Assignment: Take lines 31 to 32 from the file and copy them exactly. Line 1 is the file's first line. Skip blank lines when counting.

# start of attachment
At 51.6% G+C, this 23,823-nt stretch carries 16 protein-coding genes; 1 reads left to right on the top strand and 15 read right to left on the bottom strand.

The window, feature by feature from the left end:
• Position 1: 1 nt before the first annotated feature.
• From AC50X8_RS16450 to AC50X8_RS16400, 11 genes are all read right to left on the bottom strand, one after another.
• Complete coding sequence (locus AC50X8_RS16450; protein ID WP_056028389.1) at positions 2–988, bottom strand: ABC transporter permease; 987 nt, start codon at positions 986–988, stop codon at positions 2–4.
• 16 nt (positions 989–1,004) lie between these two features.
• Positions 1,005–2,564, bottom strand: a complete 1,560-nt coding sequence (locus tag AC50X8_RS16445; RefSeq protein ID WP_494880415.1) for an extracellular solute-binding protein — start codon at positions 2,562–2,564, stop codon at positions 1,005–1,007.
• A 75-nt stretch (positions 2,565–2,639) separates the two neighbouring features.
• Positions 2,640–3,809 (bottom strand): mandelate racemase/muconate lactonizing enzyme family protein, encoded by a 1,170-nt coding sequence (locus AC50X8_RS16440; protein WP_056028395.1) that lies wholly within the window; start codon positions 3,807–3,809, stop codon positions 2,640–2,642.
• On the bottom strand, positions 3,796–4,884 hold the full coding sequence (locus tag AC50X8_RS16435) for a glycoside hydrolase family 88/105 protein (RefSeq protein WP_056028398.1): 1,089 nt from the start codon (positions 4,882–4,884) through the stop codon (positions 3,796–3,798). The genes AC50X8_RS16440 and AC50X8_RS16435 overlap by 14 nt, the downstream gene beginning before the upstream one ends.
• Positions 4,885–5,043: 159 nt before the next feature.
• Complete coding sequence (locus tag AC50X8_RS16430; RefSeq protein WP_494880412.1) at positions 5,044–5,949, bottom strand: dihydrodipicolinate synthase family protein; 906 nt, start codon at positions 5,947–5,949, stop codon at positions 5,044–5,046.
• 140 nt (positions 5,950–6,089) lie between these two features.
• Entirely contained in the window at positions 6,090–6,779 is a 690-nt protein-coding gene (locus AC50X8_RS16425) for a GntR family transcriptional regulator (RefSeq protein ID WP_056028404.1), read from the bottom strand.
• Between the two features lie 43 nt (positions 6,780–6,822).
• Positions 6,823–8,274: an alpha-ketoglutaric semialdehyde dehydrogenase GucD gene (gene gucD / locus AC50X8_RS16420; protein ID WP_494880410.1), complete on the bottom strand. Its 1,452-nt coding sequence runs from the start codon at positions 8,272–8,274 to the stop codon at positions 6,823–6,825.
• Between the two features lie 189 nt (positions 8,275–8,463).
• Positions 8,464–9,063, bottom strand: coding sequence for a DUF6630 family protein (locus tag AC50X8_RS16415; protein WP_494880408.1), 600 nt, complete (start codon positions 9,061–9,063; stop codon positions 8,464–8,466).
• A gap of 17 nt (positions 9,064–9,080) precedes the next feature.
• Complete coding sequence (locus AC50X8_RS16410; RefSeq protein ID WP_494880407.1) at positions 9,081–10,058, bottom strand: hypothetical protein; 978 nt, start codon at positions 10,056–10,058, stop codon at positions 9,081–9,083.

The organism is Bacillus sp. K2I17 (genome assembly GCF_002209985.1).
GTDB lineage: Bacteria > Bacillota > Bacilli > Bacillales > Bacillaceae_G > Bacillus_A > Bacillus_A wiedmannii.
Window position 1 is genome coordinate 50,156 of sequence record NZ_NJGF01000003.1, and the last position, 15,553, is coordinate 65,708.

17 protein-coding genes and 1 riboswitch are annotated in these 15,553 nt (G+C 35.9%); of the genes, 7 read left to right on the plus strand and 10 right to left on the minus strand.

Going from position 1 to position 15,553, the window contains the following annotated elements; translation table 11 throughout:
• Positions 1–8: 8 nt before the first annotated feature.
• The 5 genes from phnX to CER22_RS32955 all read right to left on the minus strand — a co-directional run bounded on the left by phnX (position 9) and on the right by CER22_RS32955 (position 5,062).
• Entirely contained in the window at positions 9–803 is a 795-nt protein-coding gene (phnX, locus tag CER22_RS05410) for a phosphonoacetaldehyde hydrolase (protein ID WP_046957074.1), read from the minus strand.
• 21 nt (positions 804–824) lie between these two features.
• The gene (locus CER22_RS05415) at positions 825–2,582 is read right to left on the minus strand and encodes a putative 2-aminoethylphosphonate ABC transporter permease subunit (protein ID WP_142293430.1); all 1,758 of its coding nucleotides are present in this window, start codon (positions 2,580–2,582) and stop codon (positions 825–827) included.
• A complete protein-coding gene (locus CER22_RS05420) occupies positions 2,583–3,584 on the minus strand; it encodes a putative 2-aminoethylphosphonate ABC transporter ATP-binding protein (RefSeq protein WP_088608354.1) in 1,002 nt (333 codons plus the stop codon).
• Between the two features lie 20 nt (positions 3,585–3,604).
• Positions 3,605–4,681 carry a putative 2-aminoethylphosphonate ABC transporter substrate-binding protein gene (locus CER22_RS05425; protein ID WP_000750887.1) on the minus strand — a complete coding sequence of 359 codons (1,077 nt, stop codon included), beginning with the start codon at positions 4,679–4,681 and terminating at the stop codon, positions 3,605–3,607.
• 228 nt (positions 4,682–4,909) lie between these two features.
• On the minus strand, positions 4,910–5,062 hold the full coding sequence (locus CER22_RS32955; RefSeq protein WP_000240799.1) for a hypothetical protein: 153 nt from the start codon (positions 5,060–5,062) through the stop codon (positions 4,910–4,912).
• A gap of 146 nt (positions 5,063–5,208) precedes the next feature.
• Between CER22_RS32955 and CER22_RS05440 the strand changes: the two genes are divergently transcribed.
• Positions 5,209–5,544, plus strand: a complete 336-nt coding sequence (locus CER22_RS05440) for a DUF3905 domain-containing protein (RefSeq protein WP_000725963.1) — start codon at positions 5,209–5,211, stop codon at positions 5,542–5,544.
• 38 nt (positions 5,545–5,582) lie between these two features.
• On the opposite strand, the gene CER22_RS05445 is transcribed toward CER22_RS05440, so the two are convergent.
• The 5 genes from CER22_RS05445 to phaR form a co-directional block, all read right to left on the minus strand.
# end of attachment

• A complete protein-coding gene (locus CER22_RS05420) occupies positions 2,583–3,584 on the minus strand; it encodes a putative 2-aminoethylphosphonate ABC transporter ATP-binding protein (RefSeq protein WP_088608354.1) in 1,002 nt (333 codons plus the stop codon).
• Between the two features lie 20 nt (positions 3,585–3,604).